RV Snapshots

Isolated but never lonely in Roy Lake State Park

Bob Pruitt works as a volunteer camp host year-round at Roy Lake State Park in South Dakota.

by Karen Kornelsen
Sunset at Roy Lake, South Dakota.
Sunset at Roy Lake, South Dakota. — Bob Pruitt photo.

He lives alone for the most of the winter in Roy Lake State Park in South Dakota. He doesn’t mind. Bob Pruitt takes full advantage of the solitude that is part of his role as volunteer camp host and maintenance guy.

Pruitt lives in his fifth wheel all year round. It's a 40-foot Jayco 36.5 Pinnacle with four slides, a fireplace, two recliners, a double door fridge, built-in vacuum cleaner and a king sized bed. As he says, it’s better than any home he’s had in South Dakota.

“I don’t really feel isolated,” said Pruitt. “There’s always a lot of ice fisherm3n on the lake. I love the peace and quiet and watching the bald eagles flying around the park.”

During the winter, Pruitt helps out by blowing snow, splitting wood, maintaining mowers and vehicles and other odd jobs; whatever needs to be done. His wife, a professor of education at a university in Mitchell, comes out on the weekends when weather permits. As soon as summer rolls around, she’s right alongside her husband as a camp host.

“What I love about the lifestyle is if you don’t like your atmosphere or your neighbours, you can move,” said Pruitt. “You can see different parts of the country. You’re not really tied to anything except for what you want to be tied to.”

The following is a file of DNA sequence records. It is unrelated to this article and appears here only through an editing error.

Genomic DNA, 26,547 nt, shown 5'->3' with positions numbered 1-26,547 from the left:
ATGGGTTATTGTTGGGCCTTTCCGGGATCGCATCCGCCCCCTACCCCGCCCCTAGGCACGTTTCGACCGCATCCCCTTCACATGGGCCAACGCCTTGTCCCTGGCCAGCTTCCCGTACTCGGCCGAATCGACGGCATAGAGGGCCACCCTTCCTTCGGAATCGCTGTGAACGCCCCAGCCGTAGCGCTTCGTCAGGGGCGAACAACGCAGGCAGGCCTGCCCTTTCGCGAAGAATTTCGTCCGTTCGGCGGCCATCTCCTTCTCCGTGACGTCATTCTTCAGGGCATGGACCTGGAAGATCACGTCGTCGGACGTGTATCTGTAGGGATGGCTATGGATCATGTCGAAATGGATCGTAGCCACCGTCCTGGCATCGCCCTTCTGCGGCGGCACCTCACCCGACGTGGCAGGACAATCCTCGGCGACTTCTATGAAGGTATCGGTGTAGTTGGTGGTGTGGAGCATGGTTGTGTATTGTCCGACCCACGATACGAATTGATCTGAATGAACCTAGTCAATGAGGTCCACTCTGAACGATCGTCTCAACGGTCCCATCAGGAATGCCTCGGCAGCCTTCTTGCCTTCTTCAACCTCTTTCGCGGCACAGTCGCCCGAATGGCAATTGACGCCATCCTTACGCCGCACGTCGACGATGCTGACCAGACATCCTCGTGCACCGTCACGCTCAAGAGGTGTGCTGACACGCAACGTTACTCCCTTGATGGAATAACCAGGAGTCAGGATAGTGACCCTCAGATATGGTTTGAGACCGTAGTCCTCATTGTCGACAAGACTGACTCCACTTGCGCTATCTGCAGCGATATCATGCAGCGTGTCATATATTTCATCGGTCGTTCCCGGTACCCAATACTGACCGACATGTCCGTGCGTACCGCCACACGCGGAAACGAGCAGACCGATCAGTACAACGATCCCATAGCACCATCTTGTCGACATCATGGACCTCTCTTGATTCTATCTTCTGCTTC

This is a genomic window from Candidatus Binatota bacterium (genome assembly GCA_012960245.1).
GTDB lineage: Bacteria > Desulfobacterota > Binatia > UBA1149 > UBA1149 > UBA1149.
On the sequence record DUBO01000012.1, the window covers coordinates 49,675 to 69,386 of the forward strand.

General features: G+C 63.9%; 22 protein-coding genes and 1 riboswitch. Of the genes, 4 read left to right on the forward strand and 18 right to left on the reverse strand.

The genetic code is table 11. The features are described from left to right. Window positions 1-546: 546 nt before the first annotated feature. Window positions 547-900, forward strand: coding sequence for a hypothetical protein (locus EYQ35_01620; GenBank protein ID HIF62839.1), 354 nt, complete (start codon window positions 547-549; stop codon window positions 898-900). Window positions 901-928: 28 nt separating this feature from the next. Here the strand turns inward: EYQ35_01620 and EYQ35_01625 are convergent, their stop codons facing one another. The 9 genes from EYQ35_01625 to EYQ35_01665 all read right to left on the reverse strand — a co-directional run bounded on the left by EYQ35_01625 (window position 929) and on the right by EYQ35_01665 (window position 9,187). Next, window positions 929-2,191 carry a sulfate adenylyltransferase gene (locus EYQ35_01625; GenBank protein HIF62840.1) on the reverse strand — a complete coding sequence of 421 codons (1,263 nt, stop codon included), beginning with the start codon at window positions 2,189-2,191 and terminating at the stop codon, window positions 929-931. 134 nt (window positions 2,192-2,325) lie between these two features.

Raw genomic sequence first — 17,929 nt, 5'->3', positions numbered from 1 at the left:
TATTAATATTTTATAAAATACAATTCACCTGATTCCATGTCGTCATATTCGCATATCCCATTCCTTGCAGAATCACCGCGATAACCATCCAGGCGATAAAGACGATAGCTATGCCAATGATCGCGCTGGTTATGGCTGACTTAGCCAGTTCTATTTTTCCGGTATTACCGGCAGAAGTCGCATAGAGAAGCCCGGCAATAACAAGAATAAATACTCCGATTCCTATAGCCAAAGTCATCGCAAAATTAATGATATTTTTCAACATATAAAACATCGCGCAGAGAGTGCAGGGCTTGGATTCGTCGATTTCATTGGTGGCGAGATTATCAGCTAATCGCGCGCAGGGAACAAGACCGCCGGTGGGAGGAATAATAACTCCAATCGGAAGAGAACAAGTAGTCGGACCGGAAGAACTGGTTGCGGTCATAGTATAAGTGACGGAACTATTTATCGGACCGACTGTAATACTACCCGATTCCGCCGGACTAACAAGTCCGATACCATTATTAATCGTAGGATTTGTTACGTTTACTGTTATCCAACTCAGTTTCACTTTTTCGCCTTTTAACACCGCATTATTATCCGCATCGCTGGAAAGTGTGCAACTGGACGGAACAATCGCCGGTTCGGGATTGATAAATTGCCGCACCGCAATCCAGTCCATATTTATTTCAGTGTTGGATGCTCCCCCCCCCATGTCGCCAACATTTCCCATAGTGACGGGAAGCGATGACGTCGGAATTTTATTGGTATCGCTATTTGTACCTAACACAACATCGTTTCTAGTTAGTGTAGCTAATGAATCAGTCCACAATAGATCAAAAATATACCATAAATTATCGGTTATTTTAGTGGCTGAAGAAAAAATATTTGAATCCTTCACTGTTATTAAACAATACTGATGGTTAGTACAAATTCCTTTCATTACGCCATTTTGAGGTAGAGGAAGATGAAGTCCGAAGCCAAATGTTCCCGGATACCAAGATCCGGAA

Before Pruitt started volunteering his time as a camp host, he and his wife travelled all over the United States. One summer they covered about 5,000 miles travelling to Yellowstone, Nevada, Utah, California and Arizona, stopping in a new place almost every night.

But Pruitt’s favourite place by far is Zion National Park, Utah’s oldest national park, known for its incredible canyons and spectacular views.

“It’s beautiful in Yellowstone," said Pruitt, "but when you live in South Dakota seeing a buffalo isn’t a big deal. But when you see one there, you can get caught in a three-hour traffic jam. I love Zion National Park for its peacefulness and the fact that you can be sitting in your campsite and deer walk right up to you. It’s beautiful there.”

When Pruitt’s wife retires in a few years, the couple will hit the road once again.

“I enjoy volunteering here at Roy Lake so much I will continue to do it for a length of time,” he said. “But when my wife retires, we will probably spend the winters where it’s not 30 below zero and travel to warmer climates. For now though, this is what I live for.”

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